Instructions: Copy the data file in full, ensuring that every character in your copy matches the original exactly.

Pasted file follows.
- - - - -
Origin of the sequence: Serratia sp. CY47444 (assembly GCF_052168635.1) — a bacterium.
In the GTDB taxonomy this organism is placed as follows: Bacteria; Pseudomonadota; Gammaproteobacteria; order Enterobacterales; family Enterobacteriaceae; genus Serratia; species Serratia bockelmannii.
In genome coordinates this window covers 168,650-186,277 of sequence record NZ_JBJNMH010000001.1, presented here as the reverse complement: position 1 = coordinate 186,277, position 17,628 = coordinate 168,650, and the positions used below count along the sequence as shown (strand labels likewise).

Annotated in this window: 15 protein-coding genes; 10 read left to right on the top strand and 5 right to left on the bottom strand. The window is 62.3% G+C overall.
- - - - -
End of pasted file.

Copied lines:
Origin of the sequence: Serratia sp. CY47444 (assembly GCF_052168635.1) — a bacterium.
In the GTDB taxonomy this organism is placed as follows: Bacteria; Pseudomonadota; Gammaproteobacteria; order Enterobacterales; family Enterobacteriaceae; genus Serratia; species Serratia bockelmannii.
In genome coordinates this window covers 168,650-186,277 of sequence record NZ_JBJNMH010000001.1, presented here as the reverse complement: position 1 = coordinate 186,277, position 17,628 = coordinate 168,650, and the positions used below count along the sequence as shown (strand labels likewise).

Annotated in this window: 15 protein-coding genes; 10 read left to right on the top strand and 5 right to left on the bottom strand. The window is 62.3% G+C overall.